Glo – Successful and Authentic from Africa

African telecommunications operator, Glo, was titled one of the five best brands in Africa. Credits: http://www.techcabal.com/and-the-price-of-bis-comes-crashing-down-courtesy-globacom/

Recently, Globacom (or Glo) was given the title of one of the five best brands in Africa. Glo delivers telecommunication services to its consumers across several countries in Africa including Nigeria, Ghana and Benin Republic. However, the scales of its operations was not the reason it was given this title. Its true value came from its social contributions on top of the profit it generated after 10 years of service.

Glo was a company that did not only focus on delivering services. It actively engaged in developing the communities around it. For example, sponsoring awards to African footballers, promoting heroic behavior in different fields, investing in music reality TV broadcasts and enriching the lives of Africans through a variety  of telecasts on TV.

Furthermore, Glo contributed heavily to building telecom infrastructure, linking cables with the rest of the world in order for Africans to be informed of the happenings in the entire globe. Consumers admire that Glo is taking the world stage, representing Africa’s authenticity and unique culture.

In my opinion, Globacom is a perfect example of a both successful and socially responsible organization.  It has set up a strategy to profit while helping the entire African society grow. It’s sponsorships and its investments not only allow consumers to access information more quickly and easily, the telecommunications company can also profit from consumers using the services they have constructed. This mutual relationship it has established makes it higher profitable, sustainable and well recognized. This company positively influences society and spreads the unique African collectivism and unity.

Credits: “Glo Emerges One of Africa’s 5 Biggest Brands | Business News | Peacefmonline.com.” RSS. N.p., n.d. Web. 16 Nov. 2013.

Way to Go Sauder Grad!

Credits: http://www.victoriaexplorer.com/events/dragons-den-auditions-in-victoria-feb-2-2013/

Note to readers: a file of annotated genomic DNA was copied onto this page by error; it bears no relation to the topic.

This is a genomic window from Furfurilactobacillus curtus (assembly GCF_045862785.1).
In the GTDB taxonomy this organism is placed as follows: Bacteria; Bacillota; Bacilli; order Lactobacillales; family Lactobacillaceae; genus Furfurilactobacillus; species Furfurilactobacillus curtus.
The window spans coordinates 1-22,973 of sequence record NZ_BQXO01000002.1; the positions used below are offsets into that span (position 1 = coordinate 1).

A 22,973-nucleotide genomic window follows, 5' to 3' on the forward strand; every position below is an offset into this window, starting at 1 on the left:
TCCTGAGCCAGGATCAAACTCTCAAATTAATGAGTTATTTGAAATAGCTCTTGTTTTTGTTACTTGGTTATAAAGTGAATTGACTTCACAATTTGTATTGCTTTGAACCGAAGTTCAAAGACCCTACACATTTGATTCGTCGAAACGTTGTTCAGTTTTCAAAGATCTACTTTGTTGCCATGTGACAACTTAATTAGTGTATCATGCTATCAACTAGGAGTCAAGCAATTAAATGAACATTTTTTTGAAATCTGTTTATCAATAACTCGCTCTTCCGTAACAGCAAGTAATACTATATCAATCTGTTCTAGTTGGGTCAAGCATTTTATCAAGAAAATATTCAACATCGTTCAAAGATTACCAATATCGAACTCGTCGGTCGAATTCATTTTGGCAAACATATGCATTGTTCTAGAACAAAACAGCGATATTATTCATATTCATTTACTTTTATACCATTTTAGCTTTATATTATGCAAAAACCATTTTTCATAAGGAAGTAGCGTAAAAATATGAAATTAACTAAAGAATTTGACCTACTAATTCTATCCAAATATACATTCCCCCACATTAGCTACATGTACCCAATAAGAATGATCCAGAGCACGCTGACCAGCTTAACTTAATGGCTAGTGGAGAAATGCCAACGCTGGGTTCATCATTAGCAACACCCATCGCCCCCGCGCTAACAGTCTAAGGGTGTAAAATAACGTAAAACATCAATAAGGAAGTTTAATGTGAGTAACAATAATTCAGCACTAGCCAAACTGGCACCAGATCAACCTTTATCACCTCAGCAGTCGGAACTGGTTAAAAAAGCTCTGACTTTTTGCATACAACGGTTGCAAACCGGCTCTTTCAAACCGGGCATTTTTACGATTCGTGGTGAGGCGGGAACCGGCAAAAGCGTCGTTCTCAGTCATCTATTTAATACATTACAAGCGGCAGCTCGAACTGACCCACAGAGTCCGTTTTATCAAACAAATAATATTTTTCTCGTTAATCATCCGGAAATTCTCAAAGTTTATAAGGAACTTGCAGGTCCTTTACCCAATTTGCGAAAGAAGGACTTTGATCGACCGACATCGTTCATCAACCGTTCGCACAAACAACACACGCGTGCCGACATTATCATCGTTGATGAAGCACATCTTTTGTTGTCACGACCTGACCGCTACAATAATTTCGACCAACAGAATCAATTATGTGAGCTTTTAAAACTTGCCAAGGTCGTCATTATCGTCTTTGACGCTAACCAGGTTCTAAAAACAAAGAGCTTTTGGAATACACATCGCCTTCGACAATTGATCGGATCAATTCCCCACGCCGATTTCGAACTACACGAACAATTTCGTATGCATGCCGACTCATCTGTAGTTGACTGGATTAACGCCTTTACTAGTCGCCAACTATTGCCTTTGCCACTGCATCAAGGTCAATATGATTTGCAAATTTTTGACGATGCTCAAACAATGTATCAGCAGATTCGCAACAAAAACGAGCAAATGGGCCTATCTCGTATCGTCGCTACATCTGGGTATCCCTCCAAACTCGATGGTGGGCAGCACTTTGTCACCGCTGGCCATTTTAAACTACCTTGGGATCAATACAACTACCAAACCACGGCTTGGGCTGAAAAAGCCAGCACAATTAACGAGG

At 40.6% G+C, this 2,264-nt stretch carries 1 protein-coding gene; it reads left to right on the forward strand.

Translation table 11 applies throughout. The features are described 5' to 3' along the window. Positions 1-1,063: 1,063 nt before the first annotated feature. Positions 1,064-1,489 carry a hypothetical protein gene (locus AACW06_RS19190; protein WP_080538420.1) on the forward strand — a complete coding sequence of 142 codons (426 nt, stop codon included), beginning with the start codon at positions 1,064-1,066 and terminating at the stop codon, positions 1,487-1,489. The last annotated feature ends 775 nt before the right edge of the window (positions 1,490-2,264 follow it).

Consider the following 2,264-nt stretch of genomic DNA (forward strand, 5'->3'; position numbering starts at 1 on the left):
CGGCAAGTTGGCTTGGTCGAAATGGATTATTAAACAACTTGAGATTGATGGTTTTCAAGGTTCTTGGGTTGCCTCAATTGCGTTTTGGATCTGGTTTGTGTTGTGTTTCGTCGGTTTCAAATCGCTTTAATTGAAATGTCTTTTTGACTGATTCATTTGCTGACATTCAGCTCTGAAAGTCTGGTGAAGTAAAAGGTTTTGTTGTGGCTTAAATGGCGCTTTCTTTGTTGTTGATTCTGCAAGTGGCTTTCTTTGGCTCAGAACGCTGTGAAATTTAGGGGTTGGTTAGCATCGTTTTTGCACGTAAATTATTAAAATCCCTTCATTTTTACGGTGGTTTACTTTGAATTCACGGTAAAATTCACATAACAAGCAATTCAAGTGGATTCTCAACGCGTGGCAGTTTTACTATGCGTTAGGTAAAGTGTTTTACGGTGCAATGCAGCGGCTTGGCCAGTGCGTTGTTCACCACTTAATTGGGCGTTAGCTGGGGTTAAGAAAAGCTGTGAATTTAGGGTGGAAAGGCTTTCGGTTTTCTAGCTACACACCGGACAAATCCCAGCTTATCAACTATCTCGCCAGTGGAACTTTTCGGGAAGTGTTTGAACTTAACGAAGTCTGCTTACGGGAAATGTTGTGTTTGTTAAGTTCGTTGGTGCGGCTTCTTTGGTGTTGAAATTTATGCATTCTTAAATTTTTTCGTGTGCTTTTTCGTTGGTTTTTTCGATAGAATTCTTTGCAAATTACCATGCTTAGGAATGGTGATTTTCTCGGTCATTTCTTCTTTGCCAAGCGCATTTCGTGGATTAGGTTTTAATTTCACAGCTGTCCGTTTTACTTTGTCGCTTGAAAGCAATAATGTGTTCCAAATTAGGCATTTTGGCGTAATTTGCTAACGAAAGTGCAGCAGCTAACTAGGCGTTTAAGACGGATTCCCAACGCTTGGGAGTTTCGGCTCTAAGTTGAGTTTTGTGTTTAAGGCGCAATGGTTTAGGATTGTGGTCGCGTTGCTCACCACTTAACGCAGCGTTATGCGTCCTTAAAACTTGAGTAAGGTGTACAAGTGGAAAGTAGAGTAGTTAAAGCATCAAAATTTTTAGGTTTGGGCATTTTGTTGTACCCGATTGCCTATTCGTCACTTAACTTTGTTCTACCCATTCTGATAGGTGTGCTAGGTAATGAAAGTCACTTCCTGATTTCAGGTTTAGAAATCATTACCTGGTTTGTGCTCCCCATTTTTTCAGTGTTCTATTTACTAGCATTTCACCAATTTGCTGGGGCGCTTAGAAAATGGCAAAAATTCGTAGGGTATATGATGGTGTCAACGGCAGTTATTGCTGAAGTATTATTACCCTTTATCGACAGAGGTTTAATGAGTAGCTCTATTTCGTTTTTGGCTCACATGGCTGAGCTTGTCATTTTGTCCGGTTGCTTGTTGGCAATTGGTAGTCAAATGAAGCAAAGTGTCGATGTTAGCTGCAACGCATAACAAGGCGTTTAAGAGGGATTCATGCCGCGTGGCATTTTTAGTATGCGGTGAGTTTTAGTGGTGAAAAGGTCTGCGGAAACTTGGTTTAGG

Dustin Sproat,  a recent graduate from the Robert H. Lee Graduate School of the Sauder School of Business, is now on his way to become a real entrepreneur after his presentation made in the popular show, Dragon’s Den, that scored him $250,000 and a powerful business partner that previously shaped Boston Pizza, Jim Treliving,

Sproat and his team developed an app named Shnarped which allows downloaded users to understand more about hockey players, game information, statistics and even allows the users to send a message or response to the games. The name and idea originated from a card game that was often played by hockey players while traveling between games.

Shnarped on Dragon’s Den Credits: http://www.theprovince.com/technology/grad+hockey+wows+Dragons/9109251/story.html

Dustin Sproat and his team was very surprised when all five dragons were willing to pitch in for his business offer, which was 10% of the company in exchange for $100,000 of investment. Evidently, these business sharks see a lot of potential in Sproat’s business and is hoping to profit from a being a part of this.

This action undertaken by Sproat and his team is a direct correlation to the fundamental basis of entrepreneurship, which is to courageously find ways for the business to sprout alive, in this case, even when it means being questioned or humiliated by a group of business experts in front of the entire world watching on television.

Sproat and his team was confident in their app, they knew this app is missing from the daily lives of Canadians, but most importantly, despite being tremendously nervous to face the dragons, they overcame the anxiety and cowardice which are the main barriers blocking passionate entrepreneurs today.

Credits: “The Province.” www.theprovince.com. N.p., n.d. Web. 16 Nov. 2013.

Watch Where You Sit

Credits: http://www.chinadaily.com.cn/china/2007-09/11/content_6096611.htm

This post is a comment on Francis Ching’s blog post: “The Chair Exploded…”

The original post can be found on http://blogs.ubc.ca/francisching/

In COMM101, a frequent topic discussed was business ethics. Successful businesses are often those who profit while contributing social benefit to society, for example, Lululemon which offers free yoga classes. If a business produces products that consumer cannot even trust or the quality of these products can cause harm to its consumers, it is a surprise if the business can even sustain.

I nearly jumped out of my chair when I read through Francis Ching’s post on the chair that exploded in China and nearly killed a young girl the age of 24. How can anyone possibly imagine that one minute you are sitting comfortably drying your hair while the next, you are sent to hospital, blood all over the place and several doctors trying to remove steel pieces from your body in order to rescue your life!

Having no bias against products produced in China, as it is understandable that competition is especially high as firms face a range competitors and indeed many of the items we use daily are produced in China due to its relatively cheaper labor costs, it is still a major ethical issue present in today’s Chinese businesses when they face a tradeoff between quality and quantity as well as between safety and profitability.

To this point I must agree with Francis that the government should at least outline higher safety standards and more strict supervision on business operations. Otherwise, competition will only drive more businesses to head the wrong route and as consumers, then they really need to watch where they sit, especially when this is not the first time it has happened.

Don’t They Want Their Money Back?